Our colleague Jeff Rogers wrote a first-person account of his journey to take part in a meeting of survivors of child slavery, who shared their stories with courage, dignity, and grace. The work to organize and empower adult survivors to help end child slavery is made possible by people like you. Thank you so much for your generosity and your support.
Here’s Jeff’s account:
Our particular journey began at 5:00 AM in Port-au-Prince with a one hour drive to the wharf where we caught a speed boat for a 45 minute trip to the island of Lagonav. The real journey however belongs to those we were on our way to meet with. Four of us, myself an observer, and three meeting facilitators from Port au Prince, left early for two reasons.
There have been incidents of violence along the route in Archaie, a coastal city along the way. Evidently the past president had set in motion a plan which would dispossess many local residents of their homes to create a huge beach development. The plan has already cut off-lifetime residents from economic activity and access to their own beaches. The local people are demonstrating. Passing vehicles are being attacked with rocks and sometimes fire. Demonstrations sometimes take a violent turn when people feel their lives are being threatened.
Just last week a Haitian colleague was hit in the head by a rock while passing through there on public transportation and had to be taken to the hospital. We left early because we were informed that the demonstrations generally started later in the morning to target periods of heaviest traffic. Gratefully the streets were clear and we passed without incident.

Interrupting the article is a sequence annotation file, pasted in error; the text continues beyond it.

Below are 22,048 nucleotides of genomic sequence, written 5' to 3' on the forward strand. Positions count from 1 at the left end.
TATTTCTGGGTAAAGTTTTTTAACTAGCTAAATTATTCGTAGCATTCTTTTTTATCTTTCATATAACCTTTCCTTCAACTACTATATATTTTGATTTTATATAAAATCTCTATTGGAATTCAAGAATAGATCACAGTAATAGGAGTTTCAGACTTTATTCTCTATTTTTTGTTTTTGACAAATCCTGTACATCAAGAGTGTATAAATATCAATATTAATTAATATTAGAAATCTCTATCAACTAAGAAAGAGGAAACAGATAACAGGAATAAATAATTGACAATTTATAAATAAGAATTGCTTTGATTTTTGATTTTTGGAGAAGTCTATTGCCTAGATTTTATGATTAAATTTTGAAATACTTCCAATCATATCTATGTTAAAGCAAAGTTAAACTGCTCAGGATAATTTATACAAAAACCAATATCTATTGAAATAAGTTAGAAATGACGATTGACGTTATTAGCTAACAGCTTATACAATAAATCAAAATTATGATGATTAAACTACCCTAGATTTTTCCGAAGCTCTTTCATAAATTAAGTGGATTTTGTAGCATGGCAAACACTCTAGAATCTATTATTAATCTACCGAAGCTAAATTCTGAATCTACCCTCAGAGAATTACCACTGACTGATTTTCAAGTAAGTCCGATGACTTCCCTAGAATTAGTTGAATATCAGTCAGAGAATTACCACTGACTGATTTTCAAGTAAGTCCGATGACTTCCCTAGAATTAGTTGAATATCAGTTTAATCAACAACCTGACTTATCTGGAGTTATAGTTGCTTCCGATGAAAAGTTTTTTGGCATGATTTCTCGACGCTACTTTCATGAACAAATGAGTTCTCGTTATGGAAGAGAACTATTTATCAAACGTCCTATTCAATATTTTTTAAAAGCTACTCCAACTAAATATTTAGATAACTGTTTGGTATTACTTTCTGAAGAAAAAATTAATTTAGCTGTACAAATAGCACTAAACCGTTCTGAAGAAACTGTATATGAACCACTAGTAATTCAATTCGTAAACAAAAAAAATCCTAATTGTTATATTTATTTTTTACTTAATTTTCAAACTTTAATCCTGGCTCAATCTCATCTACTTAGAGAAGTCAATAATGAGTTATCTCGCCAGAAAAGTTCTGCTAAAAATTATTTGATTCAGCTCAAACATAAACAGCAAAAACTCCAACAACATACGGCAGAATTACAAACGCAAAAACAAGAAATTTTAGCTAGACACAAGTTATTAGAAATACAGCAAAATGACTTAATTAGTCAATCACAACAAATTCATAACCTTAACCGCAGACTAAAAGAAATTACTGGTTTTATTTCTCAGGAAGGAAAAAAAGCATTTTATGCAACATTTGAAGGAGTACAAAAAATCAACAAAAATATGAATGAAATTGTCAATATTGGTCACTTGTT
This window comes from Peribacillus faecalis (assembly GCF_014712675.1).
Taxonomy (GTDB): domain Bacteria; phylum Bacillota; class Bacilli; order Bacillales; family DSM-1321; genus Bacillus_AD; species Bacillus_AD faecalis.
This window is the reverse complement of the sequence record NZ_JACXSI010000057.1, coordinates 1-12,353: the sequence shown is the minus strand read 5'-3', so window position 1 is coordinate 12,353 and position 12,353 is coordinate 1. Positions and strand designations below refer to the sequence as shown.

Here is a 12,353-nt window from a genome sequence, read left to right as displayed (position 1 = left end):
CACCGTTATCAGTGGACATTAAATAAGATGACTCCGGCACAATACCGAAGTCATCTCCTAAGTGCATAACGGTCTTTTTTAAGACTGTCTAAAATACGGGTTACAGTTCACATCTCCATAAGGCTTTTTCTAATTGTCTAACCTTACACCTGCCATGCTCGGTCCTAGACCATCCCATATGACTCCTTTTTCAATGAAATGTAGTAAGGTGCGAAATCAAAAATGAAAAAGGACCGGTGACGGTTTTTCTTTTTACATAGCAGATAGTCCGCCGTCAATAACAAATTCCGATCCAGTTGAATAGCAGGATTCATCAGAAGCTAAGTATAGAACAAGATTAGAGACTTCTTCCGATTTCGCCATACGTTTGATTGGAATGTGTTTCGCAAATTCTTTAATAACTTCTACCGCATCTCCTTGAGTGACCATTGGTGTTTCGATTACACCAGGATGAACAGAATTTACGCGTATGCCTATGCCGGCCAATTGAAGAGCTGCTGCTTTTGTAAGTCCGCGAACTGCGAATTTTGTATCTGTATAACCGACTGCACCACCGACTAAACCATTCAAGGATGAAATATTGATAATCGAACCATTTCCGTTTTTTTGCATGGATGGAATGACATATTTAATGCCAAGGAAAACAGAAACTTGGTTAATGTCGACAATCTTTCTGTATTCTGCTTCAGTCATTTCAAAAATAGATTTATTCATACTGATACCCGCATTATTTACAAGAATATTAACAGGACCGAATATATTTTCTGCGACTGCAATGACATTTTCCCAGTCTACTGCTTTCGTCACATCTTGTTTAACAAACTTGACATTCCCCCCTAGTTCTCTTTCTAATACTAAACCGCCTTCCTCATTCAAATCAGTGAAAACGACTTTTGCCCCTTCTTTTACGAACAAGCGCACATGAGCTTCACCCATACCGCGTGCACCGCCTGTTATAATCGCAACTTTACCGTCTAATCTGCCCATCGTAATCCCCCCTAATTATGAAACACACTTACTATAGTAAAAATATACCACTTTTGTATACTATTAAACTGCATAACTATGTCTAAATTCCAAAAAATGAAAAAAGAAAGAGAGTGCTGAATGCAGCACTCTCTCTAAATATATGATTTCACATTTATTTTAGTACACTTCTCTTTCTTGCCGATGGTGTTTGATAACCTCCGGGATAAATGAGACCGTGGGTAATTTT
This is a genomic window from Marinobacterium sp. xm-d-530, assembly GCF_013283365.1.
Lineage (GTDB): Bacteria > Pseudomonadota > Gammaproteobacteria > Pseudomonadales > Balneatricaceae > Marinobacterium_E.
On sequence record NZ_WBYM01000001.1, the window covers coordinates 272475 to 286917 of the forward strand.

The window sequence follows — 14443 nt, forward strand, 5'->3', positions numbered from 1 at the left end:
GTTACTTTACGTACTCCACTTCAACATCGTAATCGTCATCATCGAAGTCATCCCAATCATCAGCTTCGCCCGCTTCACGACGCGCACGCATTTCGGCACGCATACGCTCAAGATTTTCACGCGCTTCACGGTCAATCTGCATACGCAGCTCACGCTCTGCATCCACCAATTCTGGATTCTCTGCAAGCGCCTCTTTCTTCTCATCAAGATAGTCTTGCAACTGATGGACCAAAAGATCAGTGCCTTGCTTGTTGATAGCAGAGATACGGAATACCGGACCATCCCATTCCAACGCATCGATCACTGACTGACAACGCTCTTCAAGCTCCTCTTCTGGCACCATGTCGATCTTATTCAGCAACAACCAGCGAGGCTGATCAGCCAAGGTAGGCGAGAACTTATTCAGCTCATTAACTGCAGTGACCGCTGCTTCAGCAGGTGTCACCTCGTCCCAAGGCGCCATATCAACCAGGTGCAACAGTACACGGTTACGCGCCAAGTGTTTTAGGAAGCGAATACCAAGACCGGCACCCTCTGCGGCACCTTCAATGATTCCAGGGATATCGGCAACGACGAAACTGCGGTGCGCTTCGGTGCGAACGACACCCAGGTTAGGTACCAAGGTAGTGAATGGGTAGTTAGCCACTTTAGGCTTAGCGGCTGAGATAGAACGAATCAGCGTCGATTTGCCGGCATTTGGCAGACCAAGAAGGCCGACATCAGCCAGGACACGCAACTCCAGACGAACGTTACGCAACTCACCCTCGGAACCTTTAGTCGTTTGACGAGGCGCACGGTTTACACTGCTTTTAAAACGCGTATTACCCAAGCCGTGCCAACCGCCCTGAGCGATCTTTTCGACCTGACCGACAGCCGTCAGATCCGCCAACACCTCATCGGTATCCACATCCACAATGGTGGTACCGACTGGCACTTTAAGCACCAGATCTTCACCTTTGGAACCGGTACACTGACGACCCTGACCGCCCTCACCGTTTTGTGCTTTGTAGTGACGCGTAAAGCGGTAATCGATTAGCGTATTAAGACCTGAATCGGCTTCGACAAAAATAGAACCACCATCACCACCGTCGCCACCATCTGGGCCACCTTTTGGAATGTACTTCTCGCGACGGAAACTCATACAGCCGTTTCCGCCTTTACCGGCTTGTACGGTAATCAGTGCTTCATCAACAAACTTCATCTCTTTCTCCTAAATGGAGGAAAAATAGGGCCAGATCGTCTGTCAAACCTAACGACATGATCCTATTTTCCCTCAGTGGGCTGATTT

We also left early because the speed boats are the first to leave for the island. If one misses the speed boats the next option is a large wooden sail boat. The first take 45 minutes to cross whereas the sail boats, even with their motors, generally take over three hours.
Once on Lagonav, the largest island off Haiti’s coast, we took motorcycle taxis from the port into the mountains. The one hour moto-cross like trip up the rocky terrain of what is left of the “roads” after Hurricane Matthew’s devastation left our bodies sore.
After baths in water drawn from the cistern at a local community organizer’s house we slept the night and left, again on motorcycles, and again over rocky terrain, up and down mountains to reach the group of women and men who were meeting underneath a shelter of sticks with a tarp stretched over the top as protection from sun and rain. It was the only meeting place in the village.
Participants brought chairs from their homes and as we arrived the shelter filled with people. People arrived under the hot sun, some on foot, and some from further away on donkeys.
They came because their journey had begun long ago and has been far more arduous than the one we had taken to reach them. Each person under, and now surrounding the crowded shelter, had come because they were survivors of a particularly painful version of child slavery known in Haiti as the restavèk system.
“What does that mean?” That was in fact the first question one of the facilitators asked, herself a survivor of child slavery and now a staff member of Beyond Borders. The group quickly identified the conditions that each had endured from an early age.
First, they had each been displaced from their own families. In most cases their parents were too poor to provide for them and agreed to send them to another place where they were told their children would live in comfortable conditions, eat well and receive an education, things their parents were unable to provide.
Their parents had made a heart wrenching decision to separate from their children in the hopes and confidence that their children would have a chance at a better life. The second thing each of these survivors, now adults, experienced was that this confidence in which their parents put their hopes and trust was broken. Instead they encountered misery and habitual abuse.